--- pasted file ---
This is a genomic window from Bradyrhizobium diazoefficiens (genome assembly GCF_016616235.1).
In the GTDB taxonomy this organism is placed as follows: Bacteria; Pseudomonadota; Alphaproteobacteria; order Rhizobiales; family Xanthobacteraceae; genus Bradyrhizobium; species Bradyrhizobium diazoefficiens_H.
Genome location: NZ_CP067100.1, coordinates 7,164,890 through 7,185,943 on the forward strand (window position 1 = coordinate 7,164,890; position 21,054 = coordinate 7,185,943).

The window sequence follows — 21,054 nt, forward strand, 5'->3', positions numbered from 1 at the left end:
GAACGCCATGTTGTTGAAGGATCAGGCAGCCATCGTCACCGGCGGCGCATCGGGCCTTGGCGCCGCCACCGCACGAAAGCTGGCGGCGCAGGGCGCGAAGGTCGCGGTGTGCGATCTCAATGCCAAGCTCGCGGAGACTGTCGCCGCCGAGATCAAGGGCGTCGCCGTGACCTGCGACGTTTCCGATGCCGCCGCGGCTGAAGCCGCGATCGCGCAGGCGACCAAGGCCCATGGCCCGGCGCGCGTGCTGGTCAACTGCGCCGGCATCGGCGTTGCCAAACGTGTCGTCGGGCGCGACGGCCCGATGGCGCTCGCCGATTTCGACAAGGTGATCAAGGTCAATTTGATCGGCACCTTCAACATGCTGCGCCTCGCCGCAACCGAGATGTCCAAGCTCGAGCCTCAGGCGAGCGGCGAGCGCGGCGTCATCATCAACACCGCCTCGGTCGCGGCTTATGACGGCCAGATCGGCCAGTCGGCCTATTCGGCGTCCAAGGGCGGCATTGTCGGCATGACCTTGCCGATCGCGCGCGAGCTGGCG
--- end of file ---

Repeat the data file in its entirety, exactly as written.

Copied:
This is a genomic window from Bradyrhizobium diazoefficiens (genome assembly GCF_016616235.1).
In the GTDB taxonomy this organism is placed as follows: Bacteria; Pseudomonadota; Alphaproteobacteria; order Rhizobiales; family Xanthobacteraceae; genus Bradyrhizobium; species Bradyrhizobium diazoefficiens_H.
Genome location: NZ_CP067100.1, coordinates 7,164,890 through 7,185,943 on the forward strand (window position 1 = coordinate 7,164,890; position 21,054 = coordinate 7,185,943).

The window sequence follows — 21,054 nt, forward strand, 5'->3', positions numbered from 1 at the left end:
GAACGCCATGTTGTTGAAGGATCAGGCAGCCATCGTCACCGGCGGCGCATCGGGCCTTGGCGCCGCCACCGCACGAAAGCTGGCGGCGCAGGGCGCGAAGGTCGCGGTGTGCGATCTCAATGCCAAGCTCGCGGAGACTGTCGCCGCCGAGATCAAGGGCGTCGCCGTGACCTGCGACGTTTCCGATGCCGCCGCGGCTGAAGCCGCGATCGCGCAGGCGACCAAGGCCCATGGCCCGGCGCGCGTGCTGGTCAACTGCGCCGGCATCGGCGTTGCCAAACGTGTCGTCGGGCGCGACGGCCCGATGGCGCTCGCCGATTTCGACAAGGTGATCAAGGTCAATTTGATCGGCACCTTCAACATGCTGCGCCTCGCCGCAACCGAGATGTCCAAGCTCGAGCCTCAGGCGAGCGGCGAGCGCGGCGTCATCATCAACACCGCCTCGGTCGCGGCTTATGACGGCCAGATCGGCCAGTCGGCCTATTCGGCGTCCAAGGGCGGCATTGTCGGCATGACCTTGCCGATCGCGCGCGAGCTGGCG